Listening to Lesley: Feminism, Lesley Gore, and Me

Of course I’d listened to Lesley Gore before. My parents raised us on a steady diet of 60s hits, so “It’s My Party” was always a part of my childhood. But it wasn’t until I was twenty that I had a pretty significant Lesley Gore moment. Kate Nash opened her Union Transfer show in November 2013 with a beautiful montage set to “You Don’t Own Me,” and it pieced together all the parts of Nash’s new album that I couldn’t understand on my own. It was a terribly empowering moment.

Listening to Lesley Gore in the twenty-first century and feeling the wave of feminist empowerment really has me wondering about the revolutionary nature of this song in the sixties. “You Don’t Own Me” was released in 1964, when Gore was seventeen years old, and the track held the number two spot for three weeks, just behind The Beatle’s “I Want to Hold Your Hand.” Considering the place of women in society in the 1960s, Gore’s track having a top spot for three consecutive weeks is indicative of the sentiments at the time.

Female artists had been struggling for years to put women on the power map. From Billie Holiday in the 1940s to Nina Simone in the late 50s, female performers tried to prove their chops next to men, but Holiday retained the image of the “jazz singer” rather than the genius, and Simone’s madness often offset her brilliance. It’s only in retrospect that we get a more nuanced image of these women. To see Gore’s contemporaries and how we view them now gives a larger picture concerning Gore’s feminism: Tina Turner, Carole King, Joni Mitchell, Janis Joplin, Aretha Franklin, Mama Cass, among countless others. So in a sense, “You Don’t Own Me” and Gore’s no-nonsense take on the song came at the right place at the right time. Empowered artists such as Holiday and Simone had, in a sense, paved the way for artists like Gore to step in and take up a new feminist torch.

What really complicates this image, however, are songs like “Maybe I Know” and “Judy’s Turn to Cry,” both of which perpetuate a sort of innocent, boy-obsessed image for women. “Judy’s Turn to Cry” is a sequel to “It’s My Party,” of sorts, where Johnny comes running back to Gore and leaves Judy behind instead. “Maybe I Know” describes a woman who’s coyly aware of her man’s cheating, but she turns a blind eye because she knows deep down inside he loves me. So when Gore sings you don’t own me one minute and maybe I know that he’s been a cheatin’ the next, what are we to make of the message?

This was part of the machinery of music in the 1960s, where the image was paramount and integrity could be left by the wayside. Not that things are much different now, but the difference in message doesn’t seem so stark today. What’s always struck me about 1960s music is its uniformity and its relatively tame nature. The oldies radio station we always had on at my house always served up a healthy dose of good fun with some occasional poetic heartbreak, but more often than not it was Diana Ross singing “Can’t Hurry Love” or Stevie Wonder with “My Cherie Amour” or The Temptations with “Ain’t Too Proud to Beg.” This was the class of music in which Gore’s “It’s My Party” was placed — not a bad class, certainly incredible music, but not terribly revolutionary as far as message goes.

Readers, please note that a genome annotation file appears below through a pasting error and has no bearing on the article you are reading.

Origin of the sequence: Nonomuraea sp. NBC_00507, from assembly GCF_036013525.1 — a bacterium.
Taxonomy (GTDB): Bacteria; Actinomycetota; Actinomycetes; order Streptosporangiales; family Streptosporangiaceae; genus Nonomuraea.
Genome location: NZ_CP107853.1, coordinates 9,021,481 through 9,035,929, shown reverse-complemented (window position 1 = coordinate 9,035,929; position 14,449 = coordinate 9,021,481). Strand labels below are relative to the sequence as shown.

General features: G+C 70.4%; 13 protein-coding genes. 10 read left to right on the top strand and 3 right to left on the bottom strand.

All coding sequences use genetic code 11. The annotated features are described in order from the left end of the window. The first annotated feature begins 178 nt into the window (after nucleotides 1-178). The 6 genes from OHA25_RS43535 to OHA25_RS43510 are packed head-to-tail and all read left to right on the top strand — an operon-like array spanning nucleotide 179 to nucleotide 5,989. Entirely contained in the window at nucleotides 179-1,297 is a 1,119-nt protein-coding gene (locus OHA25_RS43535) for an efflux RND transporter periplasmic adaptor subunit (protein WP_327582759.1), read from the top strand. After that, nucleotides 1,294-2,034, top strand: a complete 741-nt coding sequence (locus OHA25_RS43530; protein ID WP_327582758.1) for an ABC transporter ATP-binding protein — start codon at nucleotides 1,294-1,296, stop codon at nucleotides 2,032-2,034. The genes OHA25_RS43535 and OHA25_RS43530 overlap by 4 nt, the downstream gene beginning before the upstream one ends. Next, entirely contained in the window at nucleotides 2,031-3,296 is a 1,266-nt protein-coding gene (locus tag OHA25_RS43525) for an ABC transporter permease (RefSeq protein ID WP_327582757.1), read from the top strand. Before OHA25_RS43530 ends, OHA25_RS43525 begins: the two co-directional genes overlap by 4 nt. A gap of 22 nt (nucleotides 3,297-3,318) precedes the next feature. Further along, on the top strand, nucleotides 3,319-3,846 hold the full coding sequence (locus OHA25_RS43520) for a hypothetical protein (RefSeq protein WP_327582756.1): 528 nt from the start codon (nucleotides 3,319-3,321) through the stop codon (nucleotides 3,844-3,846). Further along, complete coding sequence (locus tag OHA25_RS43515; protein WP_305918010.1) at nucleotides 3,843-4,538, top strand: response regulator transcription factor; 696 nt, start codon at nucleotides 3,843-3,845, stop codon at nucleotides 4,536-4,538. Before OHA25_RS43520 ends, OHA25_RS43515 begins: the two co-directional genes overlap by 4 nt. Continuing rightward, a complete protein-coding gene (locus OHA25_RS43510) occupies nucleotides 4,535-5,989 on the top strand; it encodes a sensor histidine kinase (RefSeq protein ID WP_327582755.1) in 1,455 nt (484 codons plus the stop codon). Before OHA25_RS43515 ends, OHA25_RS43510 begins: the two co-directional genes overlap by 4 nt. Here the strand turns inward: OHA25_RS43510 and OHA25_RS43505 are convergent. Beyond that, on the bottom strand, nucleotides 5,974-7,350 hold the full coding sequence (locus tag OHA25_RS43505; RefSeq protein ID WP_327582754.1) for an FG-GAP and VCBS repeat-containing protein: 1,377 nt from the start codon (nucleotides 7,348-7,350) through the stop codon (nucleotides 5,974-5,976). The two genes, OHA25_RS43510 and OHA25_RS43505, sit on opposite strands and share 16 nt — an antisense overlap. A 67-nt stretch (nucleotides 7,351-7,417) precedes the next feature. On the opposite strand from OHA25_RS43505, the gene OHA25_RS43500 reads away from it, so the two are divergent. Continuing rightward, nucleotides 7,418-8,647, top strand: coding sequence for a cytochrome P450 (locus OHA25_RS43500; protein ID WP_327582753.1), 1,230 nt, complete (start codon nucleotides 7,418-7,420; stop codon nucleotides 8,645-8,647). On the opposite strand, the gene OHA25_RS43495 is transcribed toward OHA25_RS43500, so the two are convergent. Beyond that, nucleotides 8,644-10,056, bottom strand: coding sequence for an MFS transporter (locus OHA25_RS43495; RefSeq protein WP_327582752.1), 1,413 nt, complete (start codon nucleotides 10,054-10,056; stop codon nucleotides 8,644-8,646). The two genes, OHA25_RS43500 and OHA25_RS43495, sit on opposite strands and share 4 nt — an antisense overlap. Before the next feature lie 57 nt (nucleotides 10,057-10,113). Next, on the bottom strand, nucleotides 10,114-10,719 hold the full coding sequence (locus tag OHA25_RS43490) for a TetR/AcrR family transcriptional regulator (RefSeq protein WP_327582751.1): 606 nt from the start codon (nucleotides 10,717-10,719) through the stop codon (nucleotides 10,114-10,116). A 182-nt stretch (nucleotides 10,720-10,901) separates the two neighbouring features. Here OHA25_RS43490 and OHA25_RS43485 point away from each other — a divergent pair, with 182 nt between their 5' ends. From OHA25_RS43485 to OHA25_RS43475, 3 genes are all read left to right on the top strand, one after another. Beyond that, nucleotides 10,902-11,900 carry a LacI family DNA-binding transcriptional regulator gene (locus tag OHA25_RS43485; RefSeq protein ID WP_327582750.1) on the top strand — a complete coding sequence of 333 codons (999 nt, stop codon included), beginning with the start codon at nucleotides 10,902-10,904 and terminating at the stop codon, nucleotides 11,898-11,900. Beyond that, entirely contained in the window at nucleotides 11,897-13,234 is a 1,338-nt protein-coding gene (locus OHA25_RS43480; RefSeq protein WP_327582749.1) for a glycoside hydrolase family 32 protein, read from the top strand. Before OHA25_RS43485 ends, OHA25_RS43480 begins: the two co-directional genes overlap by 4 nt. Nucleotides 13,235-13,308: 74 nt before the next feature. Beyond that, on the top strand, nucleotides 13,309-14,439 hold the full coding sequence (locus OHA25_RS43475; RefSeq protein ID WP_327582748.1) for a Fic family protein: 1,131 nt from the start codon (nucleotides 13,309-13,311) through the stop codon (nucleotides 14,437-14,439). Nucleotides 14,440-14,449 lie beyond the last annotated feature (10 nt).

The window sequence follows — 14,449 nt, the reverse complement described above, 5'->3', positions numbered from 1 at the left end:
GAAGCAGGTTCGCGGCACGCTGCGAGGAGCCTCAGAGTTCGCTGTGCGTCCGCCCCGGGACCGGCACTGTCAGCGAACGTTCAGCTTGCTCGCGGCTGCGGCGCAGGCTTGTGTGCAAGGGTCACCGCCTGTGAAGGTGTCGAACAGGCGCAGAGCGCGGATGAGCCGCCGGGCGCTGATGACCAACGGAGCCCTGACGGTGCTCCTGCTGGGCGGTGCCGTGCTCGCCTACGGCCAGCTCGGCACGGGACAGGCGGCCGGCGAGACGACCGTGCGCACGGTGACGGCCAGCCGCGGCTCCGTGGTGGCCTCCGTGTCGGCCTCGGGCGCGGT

So back to November 2013, hearing “You Don’t Own Me” for the first time at a lipstick-laden, fashion-conscious, musically excellent punk rock show, I was floored. I had never heard Lesley Gore like this because feminism and female strength had never quite been a part of the 1960s dreamworld music package that I knew. When Kate Nash took the stage and started ripping it up with songs like “Fri-end?” and “Omygod!” and “Kiss That Grrrl,” it all fell into place. The wackiness of Nash’s album that I hadn’t quite picked up on clicked with Gore’s voice in my head repeating don’t tell me what to do, don’t tell me what to say. It built a lineage, a direct line of female empowerment and female excellence from the opening words you don’t own me to Nash’s closing chords. Where Gore had taken up the torch for 40s and 50s female singers, Nash was (and is) taking up the torch for women who just want to play music and rock out.

Likewise, in 2013, “You Don’t Own Me” was used in a Department of Peace campaign encouraging women to vote. With women’s bodies under so much federal scrutiny, Gore was proud to support the modern feminism campaign, citing that we’re still fighting the same battles as when she wrote the song. It’s hard to believe, but she’s right. For this song to have such enduring power is mind-blowing, and for Gore’s brand of 1960s feminism to be relevant to 21st century feminism is both disturbing and enlightening.

We lost a true legend this week, but one whose legend will endure. If a sixties empowerment tone can be taken up by twenty-first century punk rock and political feminist campaigns, it’s clear that Gore did her job and did it well. The fact that “You Don’t Own Me” doesn’t just keep its power but builds power throughout the years serves to prove its necessity and its universality. So here’s to Lesley Gore, inspiring to women around the world — whether quiet girls or riot grrrls, she has something to say to all of them.

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1 Comment

  1. Lauren S

    February 19, 2015 at 9:13 pm

    I for some crazy reason never heard of Lesley Gore before, but I am so glad I did now! Thanks Katie for the read!

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